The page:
Researchers—and parents of teenagers—have long suspected that school starts too early in the morning for adolescents. New research by Jenni Heissel (Naval Postgraduate Academy) and Sam Norris (Northwestern University) shows exactly how much early start times are hindering academic achievement.
Heissel and Norris investigated the effect of later start times for students of all ages. They studied a natural experiment in the Florida panhandle: the time zone boundary between Central and Eastern Time. On the eastern side of the time zone boundary, sunrise happens later, meaning that students have less time between sunrise—when the circadian rhythm naturally awakens children—and school start time.
They found that students who move from Eastern Time to Central Time are exposed to more sunlight before school and do better academically. Students who move from Central Time to Eastern Time get less sunlight, and their test scores decline.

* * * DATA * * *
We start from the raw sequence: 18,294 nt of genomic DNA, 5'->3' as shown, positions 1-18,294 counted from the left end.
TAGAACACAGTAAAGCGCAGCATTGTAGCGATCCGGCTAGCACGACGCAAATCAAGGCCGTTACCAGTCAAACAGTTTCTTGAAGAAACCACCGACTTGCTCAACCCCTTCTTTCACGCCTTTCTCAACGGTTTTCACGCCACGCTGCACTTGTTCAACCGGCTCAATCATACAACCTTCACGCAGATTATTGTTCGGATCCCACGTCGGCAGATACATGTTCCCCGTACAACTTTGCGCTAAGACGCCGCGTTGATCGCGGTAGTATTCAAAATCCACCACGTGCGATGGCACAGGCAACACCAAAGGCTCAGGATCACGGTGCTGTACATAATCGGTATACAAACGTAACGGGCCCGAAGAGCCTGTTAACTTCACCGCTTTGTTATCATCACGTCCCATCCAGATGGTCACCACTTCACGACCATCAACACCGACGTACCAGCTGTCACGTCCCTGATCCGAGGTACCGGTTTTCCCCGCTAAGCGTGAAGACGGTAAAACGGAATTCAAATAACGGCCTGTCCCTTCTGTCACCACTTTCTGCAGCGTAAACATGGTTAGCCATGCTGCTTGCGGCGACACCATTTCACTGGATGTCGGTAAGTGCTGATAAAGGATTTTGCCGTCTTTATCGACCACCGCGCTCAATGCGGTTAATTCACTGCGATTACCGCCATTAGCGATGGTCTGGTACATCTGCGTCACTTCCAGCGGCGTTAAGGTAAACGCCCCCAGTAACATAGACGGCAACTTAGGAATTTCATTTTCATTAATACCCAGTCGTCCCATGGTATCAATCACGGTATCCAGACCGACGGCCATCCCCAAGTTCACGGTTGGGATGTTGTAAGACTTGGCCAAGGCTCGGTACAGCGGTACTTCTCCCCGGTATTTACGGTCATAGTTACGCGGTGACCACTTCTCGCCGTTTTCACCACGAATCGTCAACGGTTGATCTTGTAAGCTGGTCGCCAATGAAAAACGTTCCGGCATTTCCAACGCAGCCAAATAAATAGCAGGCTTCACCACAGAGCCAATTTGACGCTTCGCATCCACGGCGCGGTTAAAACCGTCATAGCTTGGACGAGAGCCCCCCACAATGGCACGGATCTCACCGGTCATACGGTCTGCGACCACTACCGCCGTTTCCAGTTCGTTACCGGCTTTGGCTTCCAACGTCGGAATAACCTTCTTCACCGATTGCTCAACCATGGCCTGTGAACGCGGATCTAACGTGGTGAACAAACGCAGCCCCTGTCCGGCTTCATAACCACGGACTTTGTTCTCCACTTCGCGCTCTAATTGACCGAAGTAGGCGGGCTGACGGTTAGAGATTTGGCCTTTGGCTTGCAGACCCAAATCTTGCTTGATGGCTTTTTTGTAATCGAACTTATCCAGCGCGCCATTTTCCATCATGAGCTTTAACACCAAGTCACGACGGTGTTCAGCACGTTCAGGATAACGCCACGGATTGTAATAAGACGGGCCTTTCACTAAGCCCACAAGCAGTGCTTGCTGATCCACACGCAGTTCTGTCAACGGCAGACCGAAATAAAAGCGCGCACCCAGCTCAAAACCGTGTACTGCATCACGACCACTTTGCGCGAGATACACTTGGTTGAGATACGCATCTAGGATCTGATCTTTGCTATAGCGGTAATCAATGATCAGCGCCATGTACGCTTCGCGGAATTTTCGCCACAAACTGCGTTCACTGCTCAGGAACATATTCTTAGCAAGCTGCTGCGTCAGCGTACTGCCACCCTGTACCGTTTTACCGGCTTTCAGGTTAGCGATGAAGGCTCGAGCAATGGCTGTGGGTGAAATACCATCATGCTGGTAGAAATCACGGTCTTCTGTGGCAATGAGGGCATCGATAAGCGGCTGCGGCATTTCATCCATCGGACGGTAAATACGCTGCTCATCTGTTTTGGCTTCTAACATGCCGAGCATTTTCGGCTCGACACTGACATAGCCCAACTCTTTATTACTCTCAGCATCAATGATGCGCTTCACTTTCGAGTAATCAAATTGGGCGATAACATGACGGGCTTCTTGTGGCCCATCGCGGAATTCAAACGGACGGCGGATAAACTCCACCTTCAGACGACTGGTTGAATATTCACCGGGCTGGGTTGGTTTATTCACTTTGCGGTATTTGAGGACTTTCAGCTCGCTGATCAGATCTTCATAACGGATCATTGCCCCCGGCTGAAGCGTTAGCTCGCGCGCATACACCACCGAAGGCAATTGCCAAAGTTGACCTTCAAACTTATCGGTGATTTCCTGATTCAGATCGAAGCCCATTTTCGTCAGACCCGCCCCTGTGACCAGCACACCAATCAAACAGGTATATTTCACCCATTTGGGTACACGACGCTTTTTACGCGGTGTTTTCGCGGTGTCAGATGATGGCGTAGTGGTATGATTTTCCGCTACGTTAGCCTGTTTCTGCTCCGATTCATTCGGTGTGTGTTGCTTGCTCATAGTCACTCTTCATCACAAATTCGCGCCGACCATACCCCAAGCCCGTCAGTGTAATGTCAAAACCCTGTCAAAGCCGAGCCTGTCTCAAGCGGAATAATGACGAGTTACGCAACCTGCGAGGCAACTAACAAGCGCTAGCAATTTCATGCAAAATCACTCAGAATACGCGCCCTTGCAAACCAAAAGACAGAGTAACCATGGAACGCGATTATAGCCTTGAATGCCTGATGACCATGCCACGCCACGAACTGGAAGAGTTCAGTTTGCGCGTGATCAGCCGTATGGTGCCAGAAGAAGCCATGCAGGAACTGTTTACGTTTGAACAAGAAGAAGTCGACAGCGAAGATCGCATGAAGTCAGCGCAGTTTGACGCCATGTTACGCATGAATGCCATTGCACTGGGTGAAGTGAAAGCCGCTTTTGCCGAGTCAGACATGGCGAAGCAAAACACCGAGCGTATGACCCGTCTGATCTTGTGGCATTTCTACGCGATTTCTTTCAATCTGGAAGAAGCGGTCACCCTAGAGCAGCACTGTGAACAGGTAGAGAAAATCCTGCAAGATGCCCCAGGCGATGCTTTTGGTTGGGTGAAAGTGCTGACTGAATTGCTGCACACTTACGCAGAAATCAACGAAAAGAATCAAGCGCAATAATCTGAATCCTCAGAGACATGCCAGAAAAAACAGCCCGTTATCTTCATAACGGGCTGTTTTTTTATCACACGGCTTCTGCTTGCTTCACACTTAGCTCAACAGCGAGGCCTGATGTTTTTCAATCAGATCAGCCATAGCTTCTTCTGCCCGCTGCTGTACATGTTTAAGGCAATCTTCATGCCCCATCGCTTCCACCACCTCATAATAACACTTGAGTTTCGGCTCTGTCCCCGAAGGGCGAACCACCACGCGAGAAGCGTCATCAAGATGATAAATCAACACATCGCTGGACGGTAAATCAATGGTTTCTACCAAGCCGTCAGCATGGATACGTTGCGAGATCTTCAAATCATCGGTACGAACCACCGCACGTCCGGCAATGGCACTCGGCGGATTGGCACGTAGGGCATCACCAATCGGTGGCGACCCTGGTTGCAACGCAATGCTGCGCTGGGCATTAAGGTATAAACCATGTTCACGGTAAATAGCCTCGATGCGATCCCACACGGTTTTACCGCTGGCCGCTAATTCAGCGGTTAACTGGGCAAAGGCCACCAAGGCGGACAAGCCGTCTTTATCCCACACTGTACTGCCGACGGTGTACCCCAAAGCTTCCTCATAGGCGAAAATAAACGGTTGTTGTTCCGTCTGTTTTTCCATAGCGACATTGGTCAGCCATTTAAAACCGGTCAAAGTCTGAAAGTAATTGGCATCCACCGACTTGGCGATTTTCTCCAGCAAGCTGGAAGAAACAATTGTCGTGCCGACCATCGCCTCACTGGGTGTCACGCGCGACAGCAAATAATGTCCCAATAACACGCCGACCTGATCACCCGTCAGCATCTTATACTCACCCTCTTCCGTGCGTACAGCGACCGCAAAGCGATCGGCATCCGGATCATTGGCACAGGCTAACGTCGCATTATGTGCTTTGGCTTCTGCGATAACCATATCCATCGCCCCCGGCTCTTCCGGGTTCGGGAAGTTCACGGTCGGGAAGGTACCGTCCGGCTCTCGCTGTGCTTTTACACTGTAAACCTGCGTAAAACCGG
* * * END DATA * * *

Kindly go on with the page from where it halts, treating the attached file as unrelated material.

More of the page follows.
The effects of sunlight on academic performance are much larger after the onset of puberty, meaning that it is particularly important to move start times later for high schoolers. In fact, for younger students start times have nearly no effect on achievement. This means that even if school districts are unable to move start times later for all children (for example, because parents need to get to work on time), they can improve average performance by scheduling start times earlier for younger children and later for older children.
Read the full study in the Journal of Human Resources: “Rise and Shine: The Effect of School Start Times on Academic Performance from Childhood through Puberty,” by Jenni Heissel and Sam Norris